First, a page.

FRANK SCORDINO: "THE GREATEST GENERATION"

MARCH 1999 - Tom Brokaw’s bestseller The Greatest Generation
tells stories of individual men and women who came of age during the
Great Depression and Second World War. Without complaint, they then
went on to create interesting and useful lives and the America we have
today.

Although none of our 51,000
members are featured in Brokaw’s classic, it’s a sure bet that
thousands within our ranks could qualify for their own chapter in his
book.

We had earlier reported on
member John Taylor of Somerville who was blinded in a Japanese Kamikaze
attack, went on to graduate from Notre Dame, raised a family, and
became a career employee of the Commonwealth’s Division of the Blind.

This
month we are featuring member Francis Scordino, a Roxbury native, who
fought and was taken prisoner during the Battle of the Bulge in World
War II.

Times were tough for the
eight-member Scordino family in the 30’s. Frank Scordino was selling
papers and shining shoes in Roxbury’s Jackson Square neighborhood
before he was eight years old.
When he wasn’t working, he attended the James P. Timilty School and the old Mechanic Arts High School.

Upon
reaching age 18, he joined the Army in 1943. After training at Camp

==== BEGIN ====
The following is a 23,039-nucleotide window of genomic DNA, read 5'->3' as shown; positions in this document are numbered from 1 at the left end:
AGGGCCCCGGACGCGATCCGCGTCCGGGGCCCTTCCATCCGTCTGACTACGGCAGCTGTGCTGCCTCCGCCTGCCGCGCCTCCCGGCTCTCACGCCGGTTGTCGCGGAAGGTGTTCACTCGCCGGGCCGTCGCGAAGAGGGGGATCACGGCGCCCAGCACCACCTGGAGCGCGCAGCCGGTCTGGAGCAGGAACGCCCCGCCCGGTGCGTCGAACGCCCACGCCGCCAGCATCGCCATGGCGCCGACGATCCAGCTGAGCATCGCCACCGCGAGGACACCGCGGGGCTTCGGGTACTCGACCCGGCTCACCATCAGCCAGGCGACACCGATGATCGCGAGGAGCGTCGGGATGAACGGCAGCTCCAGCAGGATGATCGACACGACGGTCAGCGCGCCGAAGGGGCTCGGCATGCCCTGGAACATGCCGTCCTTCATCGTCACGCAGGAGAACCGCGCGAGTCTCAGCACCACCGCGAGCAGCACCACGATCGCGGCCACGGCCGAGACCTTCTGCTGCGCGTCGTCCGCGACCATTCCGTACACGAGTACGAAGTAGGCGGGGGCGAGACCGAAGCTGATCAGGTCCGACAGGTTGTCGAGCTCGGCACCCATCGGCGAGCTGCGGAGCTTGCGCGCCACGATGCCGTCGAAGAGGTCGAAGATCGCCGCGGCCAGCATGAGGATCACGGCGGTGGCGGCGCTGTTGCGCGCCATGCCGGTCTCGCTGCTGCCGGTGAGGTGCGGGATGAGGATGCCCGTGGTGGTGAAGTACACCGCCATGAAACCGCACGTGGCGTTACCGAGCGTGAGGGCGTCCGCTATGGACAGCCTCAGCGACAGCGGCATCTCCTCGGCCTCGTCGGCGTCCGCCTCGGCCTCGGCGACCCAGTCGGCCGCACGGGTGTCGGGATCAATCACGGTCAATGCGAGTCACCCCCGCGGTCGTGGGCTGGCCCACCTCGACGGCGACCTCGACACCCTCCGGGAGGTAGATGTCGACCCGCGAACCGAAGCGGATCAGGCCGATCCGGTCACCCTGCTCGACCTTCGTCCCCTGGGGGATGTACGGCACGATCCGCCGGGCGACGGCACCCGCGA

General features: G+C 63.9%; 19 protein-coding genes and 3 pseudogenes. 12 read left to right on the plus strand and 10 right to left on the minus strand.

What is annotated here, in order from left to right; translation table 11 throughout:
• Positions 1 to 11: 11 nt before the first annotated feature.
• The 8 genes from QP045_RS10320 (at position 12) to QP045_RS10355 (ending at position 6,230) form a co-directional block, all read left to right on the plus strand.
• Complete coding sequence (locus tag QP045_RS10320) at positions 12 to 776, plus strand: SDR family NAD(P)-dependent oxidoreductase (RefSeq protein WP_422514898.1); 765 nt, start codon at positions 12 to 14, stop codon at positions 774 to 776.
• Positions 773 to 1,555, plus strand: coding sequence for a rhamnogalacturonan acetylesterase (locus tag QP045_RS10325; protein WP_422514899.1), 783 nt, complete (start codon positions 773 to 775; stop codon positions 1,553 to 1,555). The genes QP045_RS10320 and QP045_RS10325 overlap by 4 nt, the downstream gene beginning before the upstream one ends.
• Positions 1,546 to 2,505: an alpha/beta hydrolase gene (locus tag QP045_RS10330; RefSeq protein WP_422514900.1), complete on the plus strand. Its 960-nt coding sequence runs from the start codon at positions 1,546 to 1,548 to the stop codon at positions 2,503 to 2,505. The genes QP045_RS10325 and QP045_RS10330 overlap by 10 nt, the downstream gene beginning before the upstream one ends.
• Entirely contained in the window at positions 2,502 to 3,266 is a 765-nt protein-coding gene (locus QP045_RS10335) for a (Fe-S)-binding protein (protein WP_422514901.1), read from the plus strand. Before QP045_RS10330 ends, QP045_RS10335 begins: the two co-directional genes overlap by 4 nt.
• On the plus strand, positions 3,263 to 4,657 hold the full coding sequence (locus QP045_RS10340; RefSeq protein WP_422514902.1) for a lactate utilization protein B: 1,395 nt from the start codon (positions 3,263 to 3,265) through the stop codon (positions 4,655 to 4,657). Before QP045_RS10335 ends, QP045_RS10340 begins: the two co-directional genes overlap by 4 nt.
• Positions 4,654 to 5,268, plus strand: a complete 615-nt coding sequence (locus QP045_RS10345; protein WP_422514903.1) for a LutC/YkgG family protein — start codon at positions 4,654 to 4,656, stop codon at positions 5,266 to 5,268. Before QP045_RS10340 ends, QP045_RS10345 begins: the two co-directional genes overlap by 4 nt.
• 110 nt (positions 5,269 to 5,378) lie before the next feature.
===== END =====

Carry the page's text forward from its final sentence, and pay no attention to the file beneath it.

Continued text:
Wheeler, Macon, Georgia and Camp Kilmer, New Jersey, Scordino was
assigned to the Army’s 42nd "Rainbow" Infantry Division, which saw
extensive combat action in Europe.

In December 1944, Germany was losing ground in Europe and was on the verge of being defeated.

On
December 16, the Nazis unleashed an unexpected, desperate
counter-attack in the Ardennes, a wooded plateau region, which
encompassed parts of France, Belgium and Luxembourg. The ensuing
warfare ultimately resulted in 81,000 American casualties and will
forever be etched in military annals as the Battle of the Bulge.

Captured

On
January 9, 1945, P.F.C. Frank Scordino’s squad found itself surrounded
by Germans. Overwhelmed and out of ammunition, Frank and his surviving
squad members were taken prisoner.

"We
were facing tanks with their guns trained on us, only thirty feet away.
They could have easily killed us but, for some reason, they allowed us
to live. Others in the same situation were not so lucky."

Ultimately,
Scordino ended up at Stalag 4B in Muehlberg, Germany. "This camp was
pure hell," he said. "The camp was for British Air Force prisoners and
we were the first Americans.

"The
Brits had been prisoners for some time and had better food and slept on
bunks in their own barracks. We slept on a cement floor, had no heat
and were fed nothing but turnip soup, minus the turnips, which I think
went to the British. Occasionally, we received soup made from potato
peelings, but never saw a potato."

Three
months later, wracked with dysentery, suffering with pneumonia and
partially frozen feet, Scordino’s weight fell from 145 pounds to about
95.

"Each morning my job was to
take the dog tags off any Americans who had died and were going to be
buried," Scordino said. "Finally, I couldn’t stand up and my spirits